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Empty promises won’t end green slavery

The lack of supply chain transparency creates a convenient excuse to ignore the role of modern slavery in the renewable energy transition.

Miners haul out bags of raw cobalt in Kolwezi, Democratic Republic of Congo, in 2021.ASHLEY GILBERTSON/NYT

Electric vehicles are an Edisonian testament to modern research and ingenuity. Unfortunately, however, the process of acquiring the requisite minerals for most batteries and energy storage is decidedly less commendable. Forced child labor and Dickensian worker conditions in central Africa continue to mar global supply chains for cobalt. While the Biden administration has vowed to support high labor standards in Africa, history has shown that empty promises have failed to rid renewable energy supply chains of modern slavery.

Greater and more advanced forms of energy storage play a crucial role in the renewable energy transition. Just like electric vehicles, a reliance upon solar and wind electricity generation will most likely need enormous battery storage to keep the lights on when the weather doesn’t cooperate. Researchers are racing to develop new forms of energy storage, but cobalt remains pervasive in advanced battery technology. Moreover, federal efforts to increase the proliferation of renewable technology stands to increase demand for batteries and their mineral components.


Herein lies the problem — 71 percent of global cobalt is sourced from the Democratic Republic of the Congo, where the pillaging of natural resources has a sinister history stretching back to at least Belgian colonial control of the region.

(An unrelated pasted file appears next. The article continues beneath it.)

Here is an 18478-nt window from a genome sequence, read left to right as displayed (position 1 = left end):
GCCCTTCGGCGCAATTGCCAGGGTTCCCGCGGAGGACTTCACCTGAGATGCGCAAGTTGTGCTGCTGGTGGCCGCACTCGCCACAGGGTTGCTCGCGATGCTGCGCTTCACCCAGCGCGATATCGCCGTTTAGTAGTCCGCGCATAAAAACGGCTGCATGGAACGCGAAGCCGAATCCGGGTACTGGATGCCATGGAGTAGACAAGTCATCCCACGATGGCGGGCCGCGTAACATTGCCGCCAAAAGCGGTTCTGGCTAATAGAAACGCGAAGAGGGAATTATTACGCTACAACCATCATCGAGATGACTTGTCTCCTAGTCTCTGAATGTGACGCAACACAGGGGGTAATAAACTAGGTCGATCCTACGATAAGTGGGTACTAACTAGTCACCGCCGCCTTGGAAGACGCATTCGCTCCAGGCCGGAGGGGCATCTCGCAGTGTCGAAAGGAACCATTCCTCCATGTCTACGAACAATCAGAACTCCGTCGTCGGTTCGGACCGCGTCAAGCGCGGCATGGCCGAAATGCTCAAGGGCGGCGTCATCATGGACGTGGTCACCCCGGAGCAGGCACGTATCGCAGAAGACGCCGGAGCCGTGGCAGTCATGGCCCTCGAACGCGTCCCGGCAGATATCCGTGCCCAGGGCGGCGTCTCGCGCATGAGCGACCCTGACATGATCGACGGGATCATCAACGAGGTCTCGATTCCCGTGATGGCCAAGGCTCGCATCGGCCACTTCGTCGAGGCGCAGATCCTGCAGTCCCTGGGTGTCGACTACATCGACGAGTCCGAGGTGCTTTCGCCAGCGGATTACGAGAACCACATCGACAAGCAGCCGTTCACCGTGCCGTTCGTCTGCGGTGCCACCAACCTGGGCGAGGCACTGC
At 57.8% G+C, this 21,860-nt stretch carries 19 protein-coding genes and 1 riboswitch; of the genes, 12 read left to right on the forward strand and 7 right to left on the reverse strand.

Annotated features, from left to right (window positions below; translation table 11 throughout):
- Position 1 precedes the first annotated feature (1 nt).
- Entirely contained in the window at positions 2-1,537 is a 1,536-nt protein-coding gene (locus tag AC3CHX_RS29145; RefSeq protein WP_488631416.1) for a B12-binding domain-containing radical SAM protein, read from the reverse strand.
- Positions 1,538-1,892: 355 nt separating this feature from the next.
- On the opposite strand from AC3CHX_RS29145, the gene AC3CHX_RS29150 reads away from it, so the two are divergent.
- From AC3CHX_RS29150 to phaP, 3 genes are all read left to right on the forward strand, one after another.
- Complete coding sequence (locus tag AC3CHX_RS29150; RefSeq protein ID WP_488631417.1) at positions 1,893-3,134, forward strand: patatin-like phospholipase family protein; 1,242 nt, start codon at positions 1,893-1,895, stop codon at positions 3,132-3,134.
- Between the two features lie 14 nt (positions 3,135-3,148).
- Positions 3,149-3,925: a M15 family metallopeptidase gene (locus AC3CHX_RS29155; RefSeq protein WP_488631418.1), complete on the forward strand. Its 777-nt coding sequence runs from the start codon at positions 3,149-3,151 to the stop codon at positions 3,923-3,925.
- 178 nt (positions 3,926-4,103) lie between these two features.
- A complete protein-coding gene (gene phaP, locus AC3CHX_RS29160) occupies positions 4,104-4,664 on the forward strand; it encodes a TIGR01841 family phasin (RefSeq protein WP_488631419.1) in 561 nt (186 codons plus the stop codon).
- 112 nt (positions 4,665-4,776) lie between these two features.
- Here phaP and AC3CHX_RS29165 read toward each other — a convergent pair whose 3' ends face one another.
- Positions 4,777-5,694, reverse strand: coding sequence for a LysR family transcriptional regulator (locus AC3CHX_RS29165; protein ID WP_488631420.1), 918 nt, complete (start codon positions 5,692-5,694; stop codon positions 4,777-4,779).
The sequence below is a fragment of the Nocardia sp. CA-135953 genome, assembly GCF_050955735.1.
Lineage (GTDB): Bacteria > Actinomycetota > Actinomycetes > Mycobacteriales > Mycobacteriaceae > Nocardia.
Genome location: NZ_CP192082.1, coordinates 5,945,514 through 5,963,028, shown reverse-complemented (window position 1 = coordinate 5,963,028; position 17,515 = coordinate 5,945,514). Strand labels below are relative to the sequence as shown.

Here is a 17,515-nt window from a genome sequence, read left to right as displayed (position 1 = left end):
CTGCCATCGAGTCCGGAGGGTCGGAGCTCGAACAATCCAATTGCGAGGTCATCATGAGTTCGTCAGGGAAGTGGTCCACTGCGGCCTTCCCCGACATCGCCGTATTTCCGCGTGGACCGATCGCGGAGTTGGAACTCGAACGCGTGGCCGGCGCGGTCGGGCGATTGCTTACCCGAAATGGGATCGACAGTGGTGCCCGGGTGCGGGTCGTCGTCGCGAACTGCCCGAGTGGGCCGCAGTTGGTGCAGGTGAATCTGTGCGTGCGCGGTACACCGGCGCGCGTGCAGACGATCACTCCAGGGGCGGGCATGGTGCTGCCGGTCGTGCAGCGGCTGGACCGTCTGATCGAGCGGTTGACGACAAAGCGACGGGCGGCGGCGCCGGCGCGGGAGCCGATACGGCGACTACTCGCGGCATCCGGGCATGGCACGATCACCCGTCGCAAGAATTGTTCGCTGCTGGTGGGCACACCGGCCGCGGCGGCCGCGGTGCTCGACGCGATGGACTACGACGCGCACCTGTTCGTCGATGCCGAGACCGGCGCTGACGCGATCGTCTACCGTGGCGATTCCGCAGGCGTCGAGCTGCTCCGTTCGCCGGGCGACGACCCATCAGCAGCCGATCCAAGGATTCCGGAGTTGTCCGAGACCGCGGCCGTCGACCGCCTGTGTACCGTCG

Congolese cobalt has not escaped this pattern. Around 40,000 children — many coerced, unremunerated, or subject to horrific injuries — toil in makeshift mines to feed a growing global demand for cobalt. According to Herve Diakiese Kyungu, a Congolese human rights lawyer who recently testified before the US House of Representatives’ Human Rights Commission, child miners are often overseen by Chinese intermediaries, who later traffic the ore through major mining companies.

Despite all the self-congratulations and back-patting over recent federal climate initiatives, American domestic law appears unable to guarantee the cleanliness of the cobalt supply chain. In December 2019, the NGO International Rights Advocates filed a federal class action lawsuit against five of the largest tech companies in America on behalf of children who were maimed or killed in cobalt mining accidents in the DRC. However, the case was dismissed in 2021, in part because the link between the companies and the child miners was opaque and far removed along the supply chain. In the meantime, International Rights Advocates have appealed the decision.